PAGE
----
citizenship and that he was not an "illegal Bangladeshi immigrant" last month, another retired armyman here has been served a similar notice to prove his citizenship.
Mahiruddin Ahmed, who retired as a havildar from the Indian Army in 2004, along with his wife, was served notices by a foreigners tribunal in Barpeta district on September 16.
The notices claimed that both of them had entered India from Bangladesh after March 25, 1971, without any valid papers.
The tribunal had asked him to appear before it today with the proof of his citizenship, Ahmed told reporters.
"It is very painful and shocking that we are subjected to such humiliation after serving in the Army," he said.
Stating that he was born in 1964 in Barpeta, Ahmed wondered how could he have joined the Army if he was not an Indian citizen.
Last month, Mohammad Azmal Hoque, who had been a junior commissioned officer (JCO) in the Army, was asked to prove his Indian citizenship and that he was not an "illegal Bangladeshi immigrant" by a foreigners tribunal, which had charged him with entering the country in 1971 without proper documents.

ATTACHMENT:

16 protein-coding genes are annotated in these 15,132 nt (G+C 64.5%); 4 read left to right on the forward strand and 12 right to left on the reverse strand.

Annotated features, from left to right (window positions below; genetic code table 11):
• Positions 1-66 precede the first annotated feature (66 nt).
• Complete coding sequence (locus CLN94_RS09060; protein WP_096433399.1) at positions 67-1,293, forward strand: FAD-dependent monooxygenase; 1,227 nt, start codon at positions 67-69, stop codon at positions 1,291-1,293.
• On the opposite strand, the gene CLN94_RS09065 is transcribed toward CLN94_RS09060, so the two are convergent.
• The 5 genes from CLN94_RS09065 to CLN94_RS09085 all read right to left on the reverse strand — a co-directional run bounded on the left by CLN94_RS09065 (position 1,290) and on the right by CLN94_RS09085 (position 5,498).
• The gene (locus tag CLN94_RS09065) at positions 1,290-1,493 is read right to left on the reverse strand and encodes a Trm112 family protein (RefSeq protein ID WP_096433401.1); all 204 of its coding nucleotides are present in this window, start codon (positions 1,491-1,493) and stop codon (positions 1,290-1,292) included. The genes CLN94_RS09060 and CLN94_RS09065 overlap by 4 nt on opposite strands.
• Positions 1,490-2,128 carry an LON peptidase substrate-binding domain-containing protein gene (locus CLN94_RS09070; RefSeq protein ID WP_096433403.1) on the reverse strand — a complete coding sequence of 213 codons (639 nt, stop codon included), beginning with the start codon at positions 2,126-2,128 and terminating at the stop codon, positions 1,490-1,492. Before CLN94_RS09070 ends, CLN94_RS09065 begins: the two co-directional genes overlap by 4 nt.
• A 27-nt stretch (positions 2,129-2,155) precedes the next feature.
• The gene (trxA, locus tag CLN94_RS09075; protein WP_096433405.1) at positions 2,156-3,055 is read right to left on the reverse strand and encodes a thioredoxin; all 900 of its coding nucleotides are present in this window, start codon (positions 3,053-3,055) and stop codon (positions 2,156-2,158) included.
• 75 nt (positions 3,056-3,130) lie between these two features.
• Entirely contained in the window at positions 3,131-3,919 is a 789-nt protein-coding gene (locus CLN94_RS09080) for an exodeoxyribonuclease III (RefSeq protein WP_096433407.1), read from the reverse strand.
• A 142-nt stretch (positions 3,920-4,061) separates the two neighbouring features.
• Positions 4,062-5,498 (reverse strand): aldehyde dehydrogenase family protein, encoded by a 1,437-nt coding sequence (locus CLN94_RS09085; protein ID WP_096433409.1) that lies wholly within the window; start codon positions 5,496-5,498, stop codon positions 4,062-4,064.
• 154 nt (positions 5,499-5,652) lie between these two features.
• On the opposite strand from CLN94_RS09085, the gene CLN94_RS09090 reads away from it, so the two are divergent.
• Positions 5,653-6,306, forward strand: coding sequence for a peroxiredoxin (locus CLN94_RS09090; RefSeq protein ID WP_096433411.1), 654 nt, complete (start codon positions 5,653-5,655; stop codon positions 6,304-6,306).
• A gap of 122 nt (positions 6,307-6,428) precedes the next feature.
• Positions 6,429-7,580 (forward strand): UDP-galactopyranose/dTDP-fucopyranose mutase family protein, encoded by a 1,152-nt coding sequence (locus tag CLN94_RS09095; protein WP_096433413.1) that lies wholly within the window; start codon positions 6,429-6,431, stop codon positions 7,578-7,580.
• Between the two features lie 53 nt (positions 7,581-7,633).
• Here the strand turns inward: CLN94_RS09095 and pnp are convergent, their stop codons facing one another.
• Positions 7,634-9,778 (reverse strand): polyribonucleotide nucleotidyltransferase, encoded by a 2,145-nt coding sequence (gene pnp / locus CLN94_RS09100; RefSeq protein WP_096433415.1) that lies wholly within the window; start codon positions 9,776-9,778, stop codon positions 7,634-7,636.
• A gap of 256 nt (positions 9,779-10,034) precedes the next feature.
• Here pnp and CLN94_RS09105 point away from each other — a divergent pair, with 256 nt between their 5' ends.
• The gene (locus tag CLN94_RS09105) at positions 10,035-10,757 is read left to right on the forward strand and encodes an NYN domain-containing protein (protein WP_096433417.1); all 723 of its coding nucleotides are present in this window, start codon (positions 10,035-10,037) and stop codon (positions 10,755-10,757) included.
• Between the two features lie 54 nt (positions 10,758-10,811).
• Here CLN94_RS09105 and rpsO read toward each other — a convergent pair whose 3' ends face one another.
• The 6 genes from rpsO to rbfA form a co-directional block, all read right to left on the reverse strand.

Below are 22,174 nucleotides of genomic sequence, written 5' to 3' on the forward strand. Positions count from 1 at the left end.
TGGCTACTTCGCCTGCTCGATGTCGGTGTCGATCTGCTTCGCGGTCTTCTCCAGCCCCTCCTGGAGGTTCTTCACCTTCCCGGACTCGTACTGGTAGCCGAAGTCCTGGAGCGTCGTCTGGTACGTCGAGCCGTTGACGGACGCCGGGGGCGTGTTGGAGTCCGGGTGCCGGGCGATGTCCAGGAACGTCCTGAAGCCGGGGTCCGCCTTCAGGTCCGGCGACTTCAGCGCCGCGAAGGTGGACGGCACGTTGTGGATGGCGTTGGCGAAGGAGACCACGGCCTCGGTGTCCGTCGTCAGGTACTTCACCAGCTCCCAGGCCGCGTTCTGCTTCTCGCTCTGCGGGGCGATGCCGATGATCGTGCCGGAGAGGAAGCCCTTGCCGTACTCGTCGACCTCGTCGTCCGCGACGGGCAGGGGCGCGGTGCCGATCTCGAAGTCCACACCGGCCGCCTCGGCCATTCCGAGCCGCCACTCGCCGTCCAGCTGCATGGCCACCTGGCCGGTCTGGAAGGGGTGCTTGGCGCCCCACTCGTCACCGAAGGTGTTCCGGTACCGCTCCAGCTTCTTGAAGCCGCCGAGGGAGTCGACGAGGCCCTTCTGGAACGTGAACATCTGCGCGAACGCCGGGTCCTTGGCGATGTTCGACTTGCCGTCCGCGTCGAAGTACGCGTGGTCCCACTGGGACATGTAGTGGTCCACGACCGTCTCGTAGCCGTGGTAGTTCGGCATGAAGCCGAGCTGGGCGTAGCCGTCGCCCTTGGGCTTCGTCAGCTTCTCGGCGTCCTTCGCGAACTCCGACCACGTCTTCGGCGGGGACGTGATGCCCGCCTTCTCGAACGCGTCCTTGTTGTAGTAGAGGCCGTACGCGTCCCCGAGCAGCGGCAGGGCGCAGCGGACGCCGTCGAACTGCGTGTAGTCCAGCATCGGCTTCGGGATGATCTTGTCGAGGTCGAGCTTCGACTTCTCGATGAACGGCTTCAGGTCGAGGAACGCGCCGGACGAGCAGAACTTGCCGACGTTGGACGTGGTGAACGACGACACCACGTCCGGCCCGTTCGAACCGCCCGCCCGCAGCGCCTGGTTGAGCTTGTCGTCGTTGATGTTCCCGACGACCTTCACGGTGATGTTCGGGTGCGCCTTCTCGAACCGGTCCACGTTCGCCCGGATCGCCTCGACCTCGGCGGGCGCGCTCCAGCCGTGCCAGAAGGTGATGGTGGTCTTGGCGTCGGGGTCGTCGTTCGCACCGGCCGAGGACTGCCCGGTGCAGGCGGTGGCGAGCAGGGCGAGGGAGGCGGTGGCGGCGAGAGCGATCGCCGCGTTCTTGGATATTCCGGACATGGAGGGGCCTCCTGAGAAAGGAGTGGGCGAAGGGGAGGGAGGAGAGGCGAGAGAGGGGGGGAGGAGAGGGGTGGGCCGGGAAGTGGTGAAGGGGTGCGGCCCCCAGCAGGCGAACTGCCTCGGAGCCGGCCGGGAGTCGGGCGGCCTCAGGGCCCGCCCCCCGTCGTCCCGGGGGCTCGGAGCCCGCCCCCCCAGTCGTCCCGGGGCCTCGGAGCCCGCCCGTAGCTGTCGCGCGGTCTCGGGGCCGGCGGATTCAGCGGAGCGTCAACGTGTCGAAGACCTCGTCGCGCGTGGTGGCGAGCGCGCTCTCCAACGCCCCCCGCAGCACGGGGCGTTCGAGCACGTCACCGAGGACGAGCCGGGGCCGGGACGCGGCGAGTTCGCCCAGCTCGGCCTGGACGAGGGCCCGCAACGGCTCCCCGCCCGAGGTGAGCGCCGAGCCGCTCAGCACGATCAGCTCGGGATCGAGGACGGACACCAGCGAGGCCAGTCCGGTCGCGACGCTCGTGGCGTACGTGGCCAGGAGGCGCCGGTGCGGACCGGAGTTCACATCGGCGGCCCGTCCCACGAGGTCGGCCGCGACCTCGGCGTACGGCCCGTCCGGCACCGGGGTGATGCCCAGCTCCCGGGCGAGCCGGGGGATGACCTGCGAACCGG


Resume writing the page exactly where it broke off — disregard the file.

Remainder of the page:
Hoque, who had retired from the Army on September 30 last year, after serving in the force for 30 years, was living in Guwahati post-retirement.
He had received a notice from the tribunal, which placed him in the "Doubtful Voter" category and asked him to appear before a local tribunal on October 13 with relevant documents to prove his citizenship.
"Why do I have to be humiliated so many times? I request the prime minister, president and home minister to put an end to this harassment of a citizen," said Hoque, adding that he was not the first person from his family to be served such a notice as in 2012, his wife Mamtaj Begum was also summoned by the tribunal to prove her citizenship.
The Assam Police, however, later apologised to him as it was a case of mistaken identity.
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